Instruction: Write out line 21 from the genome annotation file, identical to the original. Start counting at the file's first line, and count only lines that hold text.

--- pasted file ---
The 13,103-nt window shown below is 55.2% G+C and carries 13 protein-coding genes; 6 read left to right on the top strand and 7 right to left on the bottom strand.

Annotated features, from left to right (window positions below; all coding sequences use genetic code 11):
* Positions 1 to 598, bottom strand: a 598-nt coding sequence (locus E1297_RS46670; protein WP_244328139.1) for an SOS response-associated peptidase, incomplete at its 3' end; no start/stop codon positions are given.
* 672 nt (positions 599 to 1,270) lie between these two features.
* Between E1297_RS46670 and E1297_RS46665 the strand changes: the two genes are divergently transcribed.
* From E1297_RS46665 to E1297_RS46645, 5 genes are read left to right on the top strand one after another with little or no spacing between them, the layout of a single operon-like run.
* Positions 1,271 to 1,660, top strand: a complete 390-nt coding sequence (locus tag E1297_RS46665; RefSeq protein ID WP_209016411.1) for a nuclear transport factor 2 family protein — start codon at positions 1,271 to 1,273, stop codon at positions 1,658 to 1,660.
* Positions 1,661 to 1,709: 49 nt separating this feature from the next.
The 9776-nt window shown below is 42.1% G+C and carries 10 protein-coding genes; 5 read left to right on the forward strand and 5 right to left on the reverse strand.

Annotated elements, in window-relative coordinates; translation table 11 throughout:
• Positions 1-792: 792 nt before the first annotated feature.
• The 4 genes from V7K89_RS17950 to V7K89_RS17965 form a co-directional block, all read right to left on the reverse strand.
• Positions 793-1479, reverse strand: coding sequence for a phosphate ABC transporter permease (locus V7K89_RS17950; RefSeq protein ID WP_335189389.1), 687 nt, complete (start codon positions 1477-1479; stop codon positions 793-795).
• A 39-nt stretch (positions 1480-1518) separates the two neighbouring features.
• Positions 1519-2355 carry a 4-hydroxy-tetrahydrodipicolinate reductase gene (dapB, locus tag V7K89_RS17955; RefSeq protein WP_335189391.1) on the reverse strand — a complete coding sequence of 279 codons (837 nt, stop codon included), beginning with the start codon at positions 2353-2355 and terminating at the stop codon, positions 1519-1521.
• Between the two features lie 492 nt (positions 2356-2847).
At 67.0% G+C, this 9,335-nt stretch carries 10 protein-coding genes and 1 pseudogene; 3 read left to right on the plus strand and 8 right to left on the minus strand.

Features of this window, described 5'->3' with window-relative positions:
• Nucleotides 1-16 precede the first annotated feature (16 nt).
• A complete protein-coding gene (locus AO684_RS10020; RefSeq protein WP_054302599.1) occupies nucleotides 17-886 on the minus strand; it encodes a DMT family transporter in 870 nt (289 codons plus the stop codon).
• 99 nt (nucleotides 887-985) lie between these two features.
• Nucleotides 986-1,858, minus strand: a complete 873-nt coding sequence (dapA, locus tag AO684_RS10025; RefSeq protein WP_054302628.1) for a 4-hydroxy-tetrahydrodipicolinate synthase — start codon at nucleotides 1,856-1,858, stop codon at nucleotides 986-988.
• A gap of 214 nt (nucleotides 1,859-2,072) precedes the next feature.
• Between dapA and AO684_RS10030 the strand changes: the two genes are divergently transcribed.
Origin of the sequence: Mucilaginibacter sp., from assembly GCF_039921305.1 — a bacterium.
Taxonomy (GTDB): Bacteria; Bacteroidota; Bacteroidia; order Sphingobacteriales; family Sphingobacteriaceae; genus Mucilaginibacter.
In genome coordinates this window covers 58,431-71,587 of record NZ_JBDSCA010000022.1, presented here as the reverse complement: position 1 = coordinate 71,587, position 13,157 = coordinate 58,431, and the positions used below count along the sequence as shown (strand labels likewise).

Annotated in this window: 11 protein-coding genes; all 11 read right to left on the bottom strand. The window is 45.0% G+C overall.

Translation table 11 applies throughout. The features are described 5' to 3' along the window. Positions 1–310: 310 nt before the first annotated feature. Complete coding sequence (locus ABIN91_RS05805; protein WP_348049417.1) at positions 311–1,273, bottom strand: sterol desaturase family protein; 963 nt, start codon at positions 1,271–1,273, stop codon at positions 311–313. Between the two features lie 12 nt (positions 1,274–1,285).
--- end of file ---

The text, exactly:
• 99 nt (nucleotides 887-985) lie between these two features.